Traveling to Myanmar is always a good idea. Any time of the year, the country will offer a warmly welcome, showing itself under a new light according to the season. However, there are some factors that may influence your choice about when to go to Myanmar:
The best time to visit Myanmar, weather-wise, is from November to February. During the rest of the year, even if the weather is not at its best, you’ll still have the chance to enjoy a dream holiday. Low season means less tourists, so that you can climb on the top of the pagodas at sunrise and sunsets with no cameras getting in your way.
To be more specific: Myanmar has a tropical climate, presenting two distinct seasons. Dry season, during winter, lasts from November to April and rainy season, during summer, lasts from mid-May to October. Actually, there is a “third season”, pre-monsoon, that lasts from mid-February to mid-May, characterized by very high temperatures.
During winter the weather is fresh, especially in December and January. Sky is clear, there’s a low chance of rain and temperatures are cool. During the last two winter months, from mid-February to mid-May, temperatures increase a lot and the first storms hit the mountain areas.
During summer temperatures start to decrease, the weather is humid and the sky cloudy. The monsoon first hits the Southern regions, around mid-May, then moves up North at the end of May/beginning of June. June, July and August are the rainiest months roughly everywhere, especially on the coast. In September the rain is less intense, and in October the monsoon finally subsides, leaving a cool climate and a green, lush landscape.
**For more information about average temperatures, visit the website climate.data.org
LOCAL FESTIVITIES AND CELEBRATIONS
April is the most special time of the year because that’s when New Year’s Eve celebrations – also known as Thingyan or Water Festival – take place for 4/5 days. Remember that’s a time of celebrations for everyone in the country, so traveling by public transport may be difficult.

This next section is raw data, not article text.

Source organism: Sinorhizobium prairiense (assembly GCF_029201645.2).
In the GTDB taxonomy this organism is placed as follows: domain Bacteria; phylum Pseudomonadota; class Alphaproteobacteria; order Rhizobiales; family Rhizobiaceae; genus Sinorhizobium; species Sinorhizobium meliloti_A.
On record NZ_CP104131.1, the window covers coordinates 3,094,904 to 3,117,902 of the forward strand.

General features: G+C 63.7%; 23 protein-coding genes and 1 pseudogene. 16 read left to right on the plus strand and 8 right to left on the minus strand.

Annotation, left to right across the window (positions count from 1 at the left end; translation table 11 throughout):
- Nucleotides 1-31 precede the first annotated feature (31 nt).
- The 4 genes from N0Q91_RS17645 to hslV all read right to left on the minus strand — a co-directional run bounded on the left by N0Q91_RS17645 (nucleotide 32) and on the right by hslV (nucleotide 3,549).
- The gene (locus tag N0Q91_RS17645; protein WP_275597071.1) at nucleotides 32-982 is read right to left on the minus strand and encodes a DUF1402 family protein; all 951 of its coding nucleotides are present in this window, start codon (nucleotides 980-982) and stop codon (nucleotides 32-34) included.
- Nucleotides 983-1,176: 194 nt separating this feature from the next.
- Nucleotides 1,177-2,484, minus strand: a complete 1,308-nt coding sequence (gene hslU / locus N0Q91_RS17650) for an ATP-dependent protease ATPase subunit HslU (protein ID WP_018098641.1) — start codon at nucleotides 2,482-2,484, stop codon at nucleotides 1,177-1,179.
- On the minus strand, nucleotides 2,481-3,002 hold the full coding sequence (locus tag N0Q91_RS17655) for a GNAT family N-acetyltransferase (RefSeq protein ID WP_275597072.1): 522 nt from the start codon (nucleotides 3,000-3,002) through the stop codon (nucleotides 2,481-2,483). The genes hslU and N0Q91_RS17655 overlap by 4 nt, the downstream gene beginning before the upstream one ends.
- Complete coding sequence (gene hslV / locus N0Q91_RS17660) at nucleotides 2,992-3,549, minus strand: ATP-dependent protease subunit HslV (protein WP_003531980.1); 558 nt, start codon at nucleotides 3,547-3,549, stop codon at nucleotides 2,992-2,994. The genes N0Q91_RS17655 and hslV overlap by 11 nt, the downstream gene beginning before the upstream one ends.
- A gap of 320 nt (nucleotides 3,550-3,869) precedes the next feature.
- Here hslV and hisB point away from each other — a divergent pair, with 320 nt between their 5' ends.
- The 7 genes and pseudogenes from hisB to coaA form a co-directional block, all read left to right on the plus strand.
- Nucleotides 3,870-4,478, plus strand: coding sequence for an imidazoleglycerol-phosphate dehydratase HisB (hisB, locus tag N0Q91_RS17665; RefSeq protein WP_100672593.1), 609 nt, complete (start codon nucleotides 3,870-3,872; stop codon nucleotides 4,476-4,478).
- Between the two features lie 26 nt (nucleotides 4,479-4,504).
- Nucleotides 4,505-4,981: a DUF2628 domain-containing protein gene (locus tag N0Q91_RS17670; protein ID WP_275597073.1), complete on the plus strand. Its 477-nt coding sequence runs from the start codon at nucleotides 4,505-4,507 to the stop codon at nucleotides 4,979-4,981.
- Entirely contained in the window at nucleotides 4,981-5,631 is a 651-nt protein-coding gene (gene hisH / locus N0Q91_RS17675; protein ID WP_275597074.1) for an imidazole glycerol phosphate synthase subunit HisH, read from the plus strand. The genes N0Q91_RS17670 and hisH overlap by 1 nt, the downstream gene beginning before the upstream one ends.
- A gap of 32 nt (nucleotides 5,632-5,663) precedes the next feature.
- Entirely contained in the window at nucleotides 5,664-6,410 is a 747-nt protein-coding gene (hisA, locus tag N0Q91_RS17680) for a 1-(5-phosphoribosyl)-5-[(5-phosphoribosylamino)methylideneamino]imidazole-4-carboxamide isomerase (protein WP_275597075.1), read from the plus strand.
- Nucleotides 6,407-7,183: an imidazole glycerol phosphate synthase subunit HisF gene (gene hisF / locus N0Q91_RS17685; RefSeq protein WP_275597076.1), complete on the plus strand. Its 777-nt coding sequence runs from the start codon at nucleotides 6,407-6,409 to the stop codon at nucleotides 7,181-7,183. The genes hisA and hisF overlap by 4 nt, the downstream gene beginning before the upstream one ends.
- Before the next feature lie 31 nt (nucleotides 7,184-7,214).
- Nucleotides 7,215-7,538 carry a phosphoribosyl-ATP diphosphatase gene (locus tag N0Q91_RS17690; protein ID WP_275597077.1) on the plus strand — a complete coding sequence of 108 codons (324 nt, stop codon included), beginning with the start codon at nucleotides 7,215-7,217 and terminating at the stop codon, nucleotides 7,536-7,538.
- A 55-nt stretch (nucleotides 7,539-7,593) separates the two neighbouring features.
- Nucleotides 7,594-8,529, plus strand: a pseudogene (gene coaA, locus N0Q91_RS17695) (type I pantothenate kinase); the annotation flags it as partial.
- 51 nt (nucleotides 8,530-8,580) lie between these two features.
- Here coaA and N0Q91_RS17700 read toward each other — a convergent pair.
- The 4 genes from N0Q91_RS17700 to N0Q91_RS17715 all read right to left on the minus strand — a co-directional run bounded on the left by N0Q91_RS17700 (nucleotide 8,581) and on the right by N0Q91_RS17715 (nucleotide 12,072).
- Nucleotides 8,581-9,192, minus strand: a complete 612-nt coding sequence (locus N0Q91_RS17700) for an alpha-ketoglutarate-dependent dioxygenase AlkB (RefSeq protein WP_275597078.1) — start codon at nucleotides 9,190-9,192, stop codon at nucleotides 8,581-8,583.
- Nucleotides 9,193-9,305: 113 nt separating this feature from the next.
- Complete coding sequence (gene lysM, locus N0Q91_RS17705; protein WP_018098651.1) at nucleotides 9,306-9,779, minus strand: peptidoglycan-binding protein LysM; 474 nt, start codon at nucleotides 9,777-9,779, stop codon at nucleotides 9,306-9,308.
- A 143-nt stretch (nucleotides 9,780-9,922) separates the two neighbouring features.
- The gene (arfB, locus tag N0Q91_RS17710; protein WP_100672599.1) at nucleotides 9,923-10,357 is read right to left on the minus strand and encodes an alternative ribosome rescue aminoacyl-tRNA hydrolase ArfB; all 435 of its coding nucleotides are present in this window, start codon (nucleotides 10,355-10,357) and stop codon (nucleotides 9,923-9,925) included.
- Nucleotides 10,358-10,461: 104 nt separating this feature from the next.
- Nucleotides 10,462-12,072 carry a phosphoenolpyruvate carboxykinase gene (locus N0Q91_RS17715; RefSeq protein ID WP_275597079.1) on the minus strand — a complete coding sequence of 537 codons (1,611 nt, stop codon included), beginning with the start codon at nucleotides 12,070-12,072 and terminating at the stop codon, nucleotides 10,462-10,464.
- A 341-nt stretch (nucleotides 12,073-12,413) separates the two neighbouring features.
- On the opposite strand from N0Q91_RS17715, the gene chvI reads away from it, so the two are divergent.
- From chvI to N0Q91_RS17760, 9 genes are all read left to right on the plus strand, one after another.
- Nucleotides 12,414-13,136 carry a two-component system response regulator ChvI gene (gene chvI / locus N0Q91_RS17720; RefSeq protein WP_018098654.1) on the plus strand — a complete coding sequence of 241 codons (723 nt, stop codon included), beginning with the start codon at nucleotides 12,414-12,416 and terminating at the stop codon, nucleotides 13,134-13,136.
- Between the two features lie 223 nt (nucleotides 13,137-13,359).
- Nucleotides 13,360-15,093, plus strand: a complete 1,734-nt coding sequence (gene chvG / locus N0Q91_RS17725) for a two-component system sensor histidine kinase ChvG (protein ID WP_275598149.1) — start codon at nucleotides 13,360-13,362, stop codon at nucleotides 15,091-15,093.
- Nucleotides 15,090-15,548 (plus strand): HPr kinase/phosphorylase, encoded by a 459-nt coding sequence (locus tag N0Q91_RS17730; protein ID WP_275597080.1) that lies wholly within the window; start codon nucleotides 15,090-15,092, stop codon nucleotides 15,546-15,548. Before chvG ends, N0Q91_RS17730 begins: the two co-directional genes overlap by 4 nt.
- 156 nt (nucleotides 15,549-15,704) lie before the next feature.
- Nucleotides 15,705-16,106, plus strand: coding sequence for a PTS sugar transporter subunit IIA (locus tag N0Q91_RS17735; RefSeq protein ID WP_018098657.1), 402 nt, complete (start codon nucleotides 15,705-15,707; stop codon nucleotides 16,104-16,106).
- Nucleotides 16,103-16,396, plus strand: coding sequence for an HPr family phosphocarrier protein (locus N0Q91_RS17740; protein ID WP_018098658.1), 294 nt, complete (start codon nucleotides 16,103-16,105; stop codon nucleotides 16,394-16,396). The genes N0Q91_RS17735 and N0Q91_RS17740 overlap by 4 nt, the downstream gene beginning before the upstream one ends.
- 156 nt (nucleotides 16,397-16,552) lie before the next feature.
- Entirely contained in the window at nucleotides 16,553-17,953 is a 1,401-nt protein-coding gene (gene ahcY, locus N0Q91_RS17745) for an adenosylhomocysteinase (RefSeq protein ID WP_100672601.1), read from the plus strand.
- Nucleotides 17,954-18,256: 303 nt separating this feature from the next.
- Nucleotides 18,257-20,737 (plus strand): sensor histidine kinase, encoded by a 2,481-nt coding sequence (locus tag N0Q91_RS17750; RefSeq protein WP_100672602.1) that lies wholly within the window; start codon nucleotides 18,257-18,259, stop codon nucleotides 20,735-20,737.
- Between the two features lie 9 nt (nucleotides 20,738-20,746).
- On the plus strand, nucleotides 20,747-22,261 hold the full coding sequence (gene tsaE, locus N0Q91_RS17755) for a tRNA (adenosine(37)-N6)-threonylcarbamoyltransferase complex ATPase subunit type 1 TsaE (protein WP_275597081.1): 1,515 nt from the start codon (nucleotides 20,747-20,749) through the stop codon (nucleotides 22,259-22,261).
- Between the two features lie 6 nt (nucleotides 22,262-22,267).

At the end of June, in Mandalay, there’s the Chinlone Festival (Mahamuni Waso Festival) attracting teams from all over the country. Chinlone is an ancient traditional sport: it consists in a team of 6 players passing a ball of handwoven rattan between each other within a circle, without using their hands.
The most popular festival at Inle Lake is Phaung Daw Oo Pagoda Festival: here you can watch the inhabitants parade across the lake, rowing on one leg (yes, that’s right!), carrying four golden Buddha statues on the royal boat, while sailing clockwise around the lake. The Festival is celebrated in mid-October, and lasts approximately 15 days.
In October (date to be confirmed each year), the whole country celebrates the end of the Buddhist Lent with the Thadingyut Festival (Lighting Festival): it’s an occasion for amusement and meditation, when everything is illuminated and people can thank monks, teachers, parents and elderly.
November is rich in celebrations: in Yangon young women take part to a competition which consists on weaving garments for Buddha directly on the padoga platforms. The weaving must be completed before sunrise.
In November the country also celebrates the end of the monsoon with the Tazaungdine Festival of Lights. Lights are lit and fireworks displays are organized everywhere. In Taunggyi, in Shan State, there’s the Taunggyi Fire Balloon Festival (held on November 3rd 2017): a race between skillfully built hot air balloons lasting a whole day and night.
Lastly, in December, there’s the Mount Popa Nat Festival, honoring the 37 Nats with traditional dances, popular songs, shows and much more. Nats are nature spirits, worshipped by Burmese people.
If you’re willing to visit Myanmar during one of these festivals, we suggest you get in touch with our Ostello Bello staff in Myanmar to ask for the Festival official dates, as they change from year to ye